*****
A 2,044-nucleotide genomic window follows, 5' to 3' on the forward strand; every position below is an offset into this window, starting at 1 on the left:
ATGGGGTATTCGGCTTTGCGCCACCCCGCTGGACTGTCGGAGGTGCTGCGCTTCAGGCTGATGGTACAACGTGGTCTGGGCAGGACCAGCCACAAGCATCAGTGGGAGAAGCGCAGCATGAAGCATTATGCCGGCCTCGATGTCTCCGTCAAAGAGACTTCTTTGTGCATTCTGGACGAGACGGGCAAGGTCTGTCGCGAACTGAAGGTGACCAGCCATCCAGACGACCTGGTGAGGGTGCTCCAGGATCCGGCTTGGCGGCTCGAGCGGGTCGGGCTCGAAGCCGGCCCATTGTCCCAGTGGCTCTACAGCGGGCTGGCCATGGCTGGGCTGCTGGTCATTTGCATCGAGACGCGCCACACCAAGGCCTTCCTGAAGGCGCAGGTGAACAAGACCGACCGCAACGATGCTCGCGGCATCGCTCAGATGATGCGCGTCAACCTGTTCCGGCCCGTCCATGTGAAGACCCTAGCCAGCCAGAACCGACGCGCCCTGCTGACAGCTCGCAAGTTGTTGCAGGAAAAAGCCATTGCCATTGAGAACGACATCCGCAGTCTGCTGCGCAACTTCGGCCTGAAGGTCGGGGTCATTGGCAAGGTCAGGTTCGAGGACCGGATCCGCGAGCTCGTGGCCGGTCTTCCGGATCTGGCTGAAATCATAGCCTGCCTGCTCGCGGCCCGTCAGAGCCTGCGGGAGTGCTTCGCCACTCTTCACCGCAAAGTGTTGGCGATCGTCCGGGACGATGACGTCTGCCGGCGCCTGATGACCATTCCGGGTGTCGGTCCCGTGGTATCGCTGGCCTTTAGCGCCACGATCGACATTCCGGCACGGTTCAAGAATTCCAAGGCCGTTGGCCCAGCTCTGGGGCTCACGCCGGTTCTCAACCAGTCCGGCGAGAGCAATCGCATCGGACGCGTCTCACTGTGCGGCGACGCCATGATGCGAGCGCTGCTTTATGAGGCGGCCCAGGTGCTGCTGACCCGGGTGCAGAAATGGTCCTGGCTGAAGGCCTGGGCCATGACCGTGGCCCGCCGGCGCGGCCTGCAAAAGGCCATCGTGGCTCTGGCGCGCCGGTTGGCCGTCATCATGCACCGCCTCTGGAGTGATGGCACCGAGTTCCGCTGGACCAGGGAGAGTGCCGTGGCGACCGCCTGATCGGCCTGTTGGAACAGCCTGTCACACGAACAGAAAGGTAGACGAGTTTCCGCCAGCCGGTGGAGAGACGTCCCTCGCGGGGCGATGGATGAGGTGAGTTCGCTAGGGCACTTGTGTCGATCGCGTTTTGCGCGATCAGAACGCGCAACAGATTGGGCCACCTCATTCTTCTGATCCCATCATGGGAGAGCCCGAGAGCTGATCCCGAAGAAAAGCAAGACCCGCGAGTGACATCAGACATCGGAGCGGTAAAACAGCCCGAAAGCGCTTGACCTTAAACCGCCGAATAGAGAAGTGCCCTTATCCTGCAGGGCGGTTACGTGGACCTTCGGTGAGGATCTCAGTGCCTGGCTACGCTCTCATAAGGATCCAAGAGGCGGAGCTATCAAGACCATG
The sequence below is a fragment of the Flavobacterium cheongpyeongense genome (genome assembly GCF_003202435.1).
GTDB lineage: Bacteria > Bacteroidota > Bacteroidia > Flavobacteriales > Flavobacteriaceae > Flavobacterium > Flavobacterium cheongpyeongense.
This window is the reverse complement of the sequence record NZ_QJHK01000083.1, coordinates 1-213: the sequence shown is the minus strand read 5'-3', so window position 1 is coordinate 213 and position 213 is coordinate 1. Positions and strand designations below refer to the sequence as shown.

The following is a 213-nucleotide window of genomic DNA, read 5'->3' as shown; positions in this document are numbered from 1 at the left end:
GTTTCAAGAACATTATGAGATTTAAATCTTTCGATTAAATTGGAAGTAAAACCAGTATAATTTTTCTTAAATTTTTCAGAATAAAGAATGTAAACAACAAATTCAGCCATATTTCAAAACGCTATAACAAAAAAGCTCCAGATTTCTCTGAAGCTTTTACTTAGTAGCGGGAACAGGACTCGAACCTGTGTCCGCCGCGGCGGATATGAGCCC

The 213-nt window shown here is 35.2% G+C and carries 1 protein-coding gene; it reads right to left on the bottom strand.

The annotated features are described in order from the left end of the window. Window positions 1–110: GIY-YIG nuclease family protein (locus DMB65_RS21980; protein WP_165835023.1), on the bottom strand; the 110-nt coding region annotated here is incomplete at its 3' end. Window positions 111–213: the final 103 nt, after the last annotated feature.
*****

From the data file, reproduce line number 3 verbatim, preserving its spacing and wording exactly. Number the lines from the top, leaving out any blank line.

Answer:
The sequence below is a fragment of the Flavobacterium cheongpyeongense genome (genome assembly GCF_003202435.1).